Personal Democracy Plus Our premium content network. LEARN MORE You are not logged in. LOG IN NOW >

Debates 2.0

Can we use interactive real-time media to make the political process more engaging and accountable? In particular, can we make candidate debates and live town halls into something more than a joint TV appearance for the regurgitation of sound-bites and talking points? Since 2007, we've had more than a detached interest in this topic, launching our own interactive platform for crowdsourcing questions called 10Questions.com. We've worked with partners like the Knight Foundation, the Omidyar Network and Yahoo! News and Finance to try to inject some new ideas into the process. And we've kept a close eye on all kinds of interesting and not-so-interesting partnerships between conventional media organizations and digital platforms. Join the conversation here.

NYC Debates Hosts Are Crowdsourcing Questions

BY Miranda Neubauer | Monday, August 12 2013

Sponsors of tonight's official debate between New York City Comptroller Candidates candidates, former Governor Eliot Spitzer and Manhattan Borough President Scott Stringer, are encouraging voters to use Google Moderator to submit and vote on questions for the candidates. The hosts are also seeking Google Moderator questions for the August 21 Democratic mayoral debate. Read More

[Backchannel] Why Seattle's 'Debate 2.0' Never Happened

BY Diane Douglas | Thursday, March 7 2013

In this post for Backchannel, our ongoing series of contributions from practitioners and close observers at the intersection of technology and politics, Seattle's Diane Douglas goes behind the scenes to explain why last year's effort by civic activists to reinvent Washington state's gubernatorial debates came crashing to the ground. Read More

Who Controls the Presidential Debates? Journalists or the Campaigns?

BY Micah L. Sifry | Monday, October 15 2012

Photo: Don Relyea / Flickr

CNN's Candy Crowley, the moderator of the second presidential debate, which is structured like a "town-hall" meeting, has been saying publicly that she is looking forward to asking follow-ups of the candidates after they respond to questions from the audience, but both campaigns are reportedly pressing the debate commission to keep her from doing so, per their secret agreement governing the debates. Last week, in the course of an interview about how the commission was (or wasn't) making use of the internet's two-way nature, commission co-chair Mike McCurry told techPresident that Crowley would have "full editorial control" including the latitude to include her own follow-up queries. Now, with some details of the actual agreement between the campaigns coming out, he takes that back. Which leaves us asking: who really is in control here, journalists or the campaigns? Read More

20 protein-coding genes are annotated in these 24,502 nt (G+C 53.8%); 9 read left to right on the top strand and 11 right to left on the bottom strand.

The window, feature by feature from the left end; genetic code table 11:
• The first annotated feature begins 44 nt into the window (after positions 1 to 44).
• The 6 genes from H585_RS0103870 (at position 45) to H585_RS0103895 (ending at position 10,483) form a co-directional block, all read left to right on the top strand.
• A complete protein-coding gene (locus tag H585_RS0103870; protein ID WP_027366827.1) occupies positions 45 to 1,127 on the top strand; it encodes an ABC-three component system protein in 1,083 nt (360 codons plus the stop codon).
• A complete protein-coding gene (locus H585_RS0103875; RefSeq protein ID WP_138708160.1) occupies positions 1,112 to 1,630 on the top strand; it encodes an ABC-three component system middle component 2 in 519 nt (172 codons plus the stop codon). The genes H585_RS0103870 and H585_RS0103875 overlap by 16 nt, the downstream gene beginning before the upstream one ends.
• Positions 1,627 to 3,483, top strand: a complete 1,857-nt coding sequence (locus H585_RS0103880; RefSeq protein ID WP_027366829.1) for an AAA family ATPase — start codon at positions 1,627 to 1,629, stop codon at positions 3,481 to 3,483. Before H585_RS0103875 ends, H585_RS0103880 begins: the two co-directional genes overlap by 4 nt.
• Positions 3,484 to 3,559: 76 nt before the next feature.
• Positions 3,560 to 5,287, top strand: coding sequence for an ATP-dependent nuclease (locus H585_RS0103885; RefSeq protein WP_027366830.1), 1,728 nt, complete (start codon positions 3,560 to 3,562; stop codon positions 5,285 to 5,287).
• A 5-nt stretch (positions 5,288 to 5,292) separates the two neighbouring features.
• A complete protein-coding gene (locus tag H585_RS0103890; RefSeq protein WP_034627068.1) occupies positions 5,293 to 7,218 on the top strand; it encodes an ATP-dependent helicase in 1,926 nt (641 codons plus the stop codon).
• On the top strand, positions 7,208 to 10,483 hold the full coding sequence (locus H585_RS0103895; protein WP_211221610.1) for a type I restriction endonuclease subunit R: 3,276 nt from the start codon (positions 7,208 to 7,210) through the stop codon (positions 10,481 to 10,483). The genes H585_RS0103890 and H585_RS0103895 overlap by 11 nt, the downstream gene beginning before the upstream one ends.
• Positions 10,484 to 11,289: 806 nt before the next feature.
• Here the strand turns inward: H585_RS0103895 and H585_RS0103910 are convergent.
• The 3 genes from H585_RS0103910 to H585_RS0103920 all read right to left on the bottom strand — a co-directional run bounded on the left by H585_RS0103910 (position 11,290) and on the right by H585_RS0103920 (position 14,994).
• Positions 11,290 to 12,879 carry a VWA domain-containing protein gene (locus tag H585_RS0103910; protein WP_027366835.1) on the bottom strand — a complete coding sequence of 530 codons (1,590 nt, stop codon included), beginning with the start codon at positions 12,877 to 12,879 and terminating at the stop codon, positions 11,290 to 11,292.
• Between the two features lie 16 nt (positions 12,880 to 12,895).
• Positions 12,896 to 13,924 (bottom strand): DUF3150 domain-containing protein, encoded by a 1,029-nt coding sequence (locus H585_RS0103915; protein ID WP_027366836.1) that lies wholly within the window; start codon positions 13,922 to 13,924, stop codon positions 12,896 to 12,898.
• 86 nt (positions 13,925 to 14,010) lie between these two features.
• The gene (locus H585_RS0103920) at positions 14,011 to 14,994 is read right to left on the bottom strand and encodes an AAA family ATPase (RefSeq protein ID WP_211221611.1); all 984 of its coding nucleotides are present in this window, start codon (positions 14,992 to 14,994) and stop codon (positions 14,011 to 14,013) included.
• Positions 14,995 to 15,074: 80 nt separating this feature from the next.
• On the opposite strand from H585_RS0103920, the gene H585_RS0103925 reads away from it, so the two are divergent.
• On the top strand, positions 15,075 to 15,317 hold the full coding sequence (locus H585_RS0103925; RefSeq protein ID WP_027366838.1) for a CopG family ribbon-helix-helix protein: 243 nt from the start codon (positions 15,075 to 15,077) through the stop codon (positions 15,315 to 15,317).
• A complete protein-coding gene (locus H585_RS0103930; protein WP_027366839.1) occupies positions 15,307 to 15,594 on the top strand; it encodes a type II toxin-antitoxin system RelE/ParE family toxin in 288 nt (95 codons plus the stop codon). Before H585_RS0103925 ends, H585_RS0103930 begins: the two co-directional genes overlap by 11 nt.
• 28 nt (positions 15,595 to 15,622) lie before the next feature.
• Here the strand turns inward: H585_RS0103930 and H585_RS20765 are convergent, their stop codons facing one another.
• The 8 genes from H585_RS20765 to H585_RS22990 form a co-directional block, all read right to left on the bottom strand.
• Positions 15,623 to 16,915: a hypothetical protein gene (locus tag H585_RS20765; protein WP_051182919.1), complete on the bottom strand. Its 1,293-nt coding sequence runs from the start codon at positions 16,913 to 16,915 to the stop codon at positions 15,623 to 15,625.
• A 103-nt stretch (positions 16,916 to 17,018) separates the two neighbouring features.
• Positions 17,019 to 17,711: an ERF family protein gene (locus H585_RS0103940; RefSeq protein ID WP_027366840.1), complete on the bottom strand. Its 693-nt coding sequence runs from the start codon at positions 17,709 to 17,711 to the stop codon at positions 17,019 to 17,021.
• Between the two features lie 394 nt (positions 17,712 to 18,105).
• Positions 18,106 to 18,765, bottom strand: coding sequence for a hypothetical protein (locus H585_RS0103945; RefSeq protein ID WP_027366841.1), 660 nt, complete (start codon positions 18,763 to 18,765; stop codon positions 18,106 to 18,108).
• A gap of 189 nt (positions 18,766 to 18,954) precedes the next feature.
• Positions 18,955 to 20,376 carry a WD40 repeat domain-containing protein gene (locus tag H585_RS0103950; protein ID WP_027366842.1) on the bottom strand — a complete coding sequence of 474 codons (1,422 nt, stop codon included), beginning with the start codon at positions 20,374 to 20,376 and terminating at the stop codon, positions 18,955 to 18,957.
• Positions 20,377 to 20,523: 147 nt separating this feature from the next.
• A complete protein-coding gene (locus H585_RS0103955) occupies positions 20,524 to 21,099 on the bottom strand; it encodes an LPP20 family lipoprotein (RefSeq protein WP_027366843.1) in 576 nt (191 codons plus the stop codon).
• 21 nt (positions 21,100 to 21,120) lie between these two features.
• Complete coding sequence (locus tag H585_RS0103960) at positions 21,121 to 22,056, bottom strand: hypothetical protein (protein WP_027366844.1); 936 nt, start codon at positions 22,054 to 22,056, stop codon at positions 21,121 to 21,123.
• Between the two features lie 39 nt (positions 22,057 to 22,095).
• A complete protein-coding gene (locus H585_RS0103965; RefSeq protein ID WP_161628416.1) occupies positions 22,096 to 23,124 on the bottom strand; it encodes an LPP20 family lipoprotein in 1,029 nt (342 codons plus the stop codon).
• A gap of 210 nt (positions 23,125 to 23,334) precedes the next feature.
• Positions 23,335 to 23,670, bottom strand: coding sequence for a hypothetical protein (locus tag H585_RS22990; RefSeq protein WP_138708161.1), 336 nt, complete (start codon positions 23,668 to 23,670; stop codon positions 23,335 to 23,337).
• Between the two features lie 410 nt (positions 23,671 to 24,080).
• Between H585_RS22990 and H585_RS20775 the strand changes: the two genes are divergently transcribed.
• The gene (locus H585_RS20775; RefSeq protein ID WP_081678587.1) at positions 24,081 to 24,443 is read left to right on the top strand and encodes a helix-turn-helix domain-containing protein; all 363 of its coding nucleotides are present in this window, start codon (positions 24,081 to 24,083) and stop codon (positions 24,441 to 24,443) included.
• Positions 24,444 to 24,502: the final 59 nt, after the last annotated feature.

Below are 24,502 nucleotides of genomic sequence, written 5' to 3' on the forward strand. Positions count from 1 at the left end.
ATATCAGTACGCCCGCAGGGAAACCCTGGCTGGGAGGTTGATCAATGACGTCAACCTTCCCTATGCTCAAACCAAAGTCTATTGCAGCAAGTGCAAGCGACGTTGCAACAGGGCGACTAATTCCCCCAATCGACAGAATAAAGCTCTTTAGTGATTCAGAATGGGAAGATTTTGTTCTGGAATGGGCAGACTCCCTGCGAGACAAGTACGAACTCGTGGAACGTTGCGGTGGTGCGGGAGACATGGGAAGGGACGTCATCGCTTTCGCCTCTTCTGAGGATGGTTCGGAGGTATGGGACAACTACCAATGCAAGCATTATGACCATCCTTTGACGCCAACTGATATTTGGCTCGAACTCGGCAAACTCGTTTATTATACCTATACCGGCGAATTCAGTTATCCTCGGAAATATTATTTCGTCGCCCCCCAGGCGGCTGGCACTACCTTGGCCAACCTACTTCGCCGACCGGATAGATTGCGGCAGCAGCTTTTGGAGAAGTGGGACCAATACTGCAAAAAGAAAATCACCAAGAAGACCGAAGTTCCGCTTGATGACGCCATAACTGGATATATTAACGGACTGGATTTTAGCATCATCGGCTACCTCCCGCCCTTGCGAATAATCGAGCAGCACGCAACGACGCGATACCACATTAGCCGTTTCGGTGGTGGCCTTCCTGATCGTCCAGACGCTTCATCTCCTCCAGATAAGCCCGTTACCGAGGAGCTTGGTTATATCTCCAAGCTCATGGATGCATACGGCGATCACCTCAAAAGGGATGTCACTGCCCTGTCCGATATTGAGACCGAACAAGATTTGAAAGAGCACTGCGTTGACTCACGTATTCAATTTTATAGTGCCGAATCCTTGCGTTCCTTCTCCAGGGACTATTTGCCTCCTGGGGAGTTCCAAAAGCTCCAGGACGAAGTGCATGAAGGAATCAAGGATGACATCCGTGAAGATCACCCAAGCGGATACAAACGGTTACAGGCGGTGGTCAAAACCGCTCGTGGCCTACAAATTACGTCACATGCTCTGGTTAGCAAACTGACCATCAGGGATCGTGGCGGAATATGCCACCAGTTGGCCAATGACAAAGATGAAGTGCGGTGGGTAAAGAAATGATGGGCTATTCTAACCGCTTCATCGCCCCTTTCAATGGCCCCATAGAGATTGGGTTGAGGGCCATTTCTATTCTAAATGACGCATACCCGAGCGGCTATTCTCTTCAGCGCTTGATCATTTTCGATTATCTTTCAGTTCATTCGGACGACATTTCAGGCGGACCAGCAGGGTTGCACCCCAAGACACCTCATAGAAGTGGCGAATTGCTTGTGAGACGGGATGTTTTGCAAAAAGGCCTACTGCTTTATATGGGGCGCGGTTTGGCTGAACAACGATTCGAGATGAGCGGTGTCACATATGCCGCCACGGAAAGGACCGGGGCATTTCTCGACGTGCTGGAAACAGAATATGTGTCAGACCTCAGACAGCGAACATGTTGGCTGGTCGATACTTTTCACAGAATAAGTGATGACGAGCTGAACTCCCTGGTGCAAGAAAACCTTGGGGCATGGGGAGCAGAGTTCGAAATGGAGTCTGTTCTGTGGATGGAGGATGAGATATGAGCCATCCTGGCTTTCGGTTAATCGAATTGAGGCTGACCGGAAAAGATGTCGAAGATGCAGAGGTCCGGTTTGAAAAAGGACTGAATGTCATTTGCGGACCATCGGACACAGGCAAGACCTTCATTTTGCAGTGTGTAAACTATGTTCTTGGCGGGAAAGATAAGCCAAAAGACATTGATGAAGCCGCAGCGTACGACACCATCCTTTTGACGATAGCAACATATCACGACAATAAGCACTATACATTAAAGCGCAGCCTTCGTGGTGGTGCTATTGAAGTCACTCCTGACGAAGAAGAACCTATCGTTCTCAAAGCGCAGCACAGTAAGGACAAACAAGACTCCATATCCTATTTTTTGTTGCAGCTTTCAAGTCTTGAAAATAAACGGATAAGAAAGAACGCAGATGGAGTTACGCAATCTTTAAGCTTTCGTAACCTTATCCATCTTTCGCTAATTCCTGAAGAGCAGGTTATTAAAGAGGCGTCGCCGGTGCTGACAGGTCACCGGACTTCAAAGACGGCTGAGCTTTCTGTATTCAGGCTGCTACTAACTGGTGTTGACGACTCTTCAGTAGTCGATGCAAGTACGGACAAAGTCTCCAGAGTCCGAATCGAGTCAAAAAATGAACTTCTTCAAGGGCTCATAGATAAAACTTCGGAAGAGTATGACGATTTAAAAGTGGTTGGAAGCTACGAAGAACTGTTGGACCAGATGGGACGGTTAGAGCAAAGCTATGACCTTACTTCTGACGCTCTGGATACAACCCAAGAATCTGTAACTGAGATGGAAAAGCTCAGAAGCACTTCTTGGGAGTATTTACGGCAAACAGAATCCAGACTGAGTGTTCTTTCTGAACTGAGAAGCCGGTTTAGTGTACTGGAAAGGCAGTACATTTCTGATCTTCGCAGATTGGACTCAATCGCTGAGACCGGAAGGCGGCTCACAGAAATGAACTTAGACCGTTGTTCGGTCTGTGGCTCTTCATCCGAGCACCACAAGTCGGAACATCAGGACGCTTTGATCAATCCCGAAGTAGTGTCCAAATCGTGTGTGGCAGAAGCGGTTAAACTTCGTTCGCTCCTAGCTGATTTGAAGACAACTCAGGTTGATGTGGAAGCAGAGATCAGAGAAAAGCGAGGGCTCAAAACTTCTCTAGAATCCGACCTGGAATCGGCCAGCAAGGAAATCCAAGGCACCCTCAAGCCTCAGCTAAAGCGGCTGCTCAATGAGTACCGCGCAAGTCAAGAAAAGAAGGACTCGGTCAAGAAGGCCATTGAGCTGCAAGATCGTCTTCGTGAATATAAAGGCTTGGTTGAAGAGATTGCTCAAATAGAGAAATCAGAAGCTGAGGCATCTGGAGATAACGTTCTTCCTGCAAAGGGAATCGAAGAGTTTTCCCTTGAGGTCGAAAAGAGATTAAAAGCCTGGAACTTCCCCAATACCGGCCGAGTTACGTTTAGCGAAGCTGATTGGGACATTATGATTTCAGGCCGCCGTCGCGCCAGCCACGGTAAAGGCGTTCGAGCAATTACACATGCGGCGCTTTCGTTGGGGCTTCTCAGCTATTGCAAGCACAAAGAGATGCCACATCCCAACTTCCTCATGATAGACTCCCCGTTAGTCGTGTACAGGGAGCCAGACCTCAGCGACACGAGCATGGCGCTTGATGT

How People in Brooklyn "Dual-Screened" the Vice Presidential Debate

BY Nick Judd | Friday, October 12 2012

Someone threw tomatoes at Joe Biden last night. The ruby fruit wasn't real — it was a digital missile lobbed through Tomatovision, an extracurricular project by a team from Huffington Post Labs. Over two weekends, the crew built a website to host a live video stream of the debate, along with the option to launch up to three virtual tomatoes in response to any line the viewer dislikes. A mobile application and mobile website offer the chance to control the tomatoes remotely while watching a bigger screen. Whenever any user, anywhere, threw a tomato, everyone tuned in to tomatovision.com saw it land — creating, in a goofy way, a new community around the debate for the small contingent of mostly younger people who are experiencing these events across two screens. Read More

Online, Next Presidential Debate Will Feature a Moderator that Wasn't

BY Micah L. Sifry | Thursday, October 11 2012

If you've submitted a question to the Commission on Presidential Debates via the Google Moderator website for the October 16, don't be surprised when nothing happens. Here's the inside scoop on the latest bit of political vaporware to come from the mysterious place where national political organizations, the media and tech company marketing divisions meet. Read More

Presidential Debates Commission Hasn't Used the Web Well, Co-Chair Admits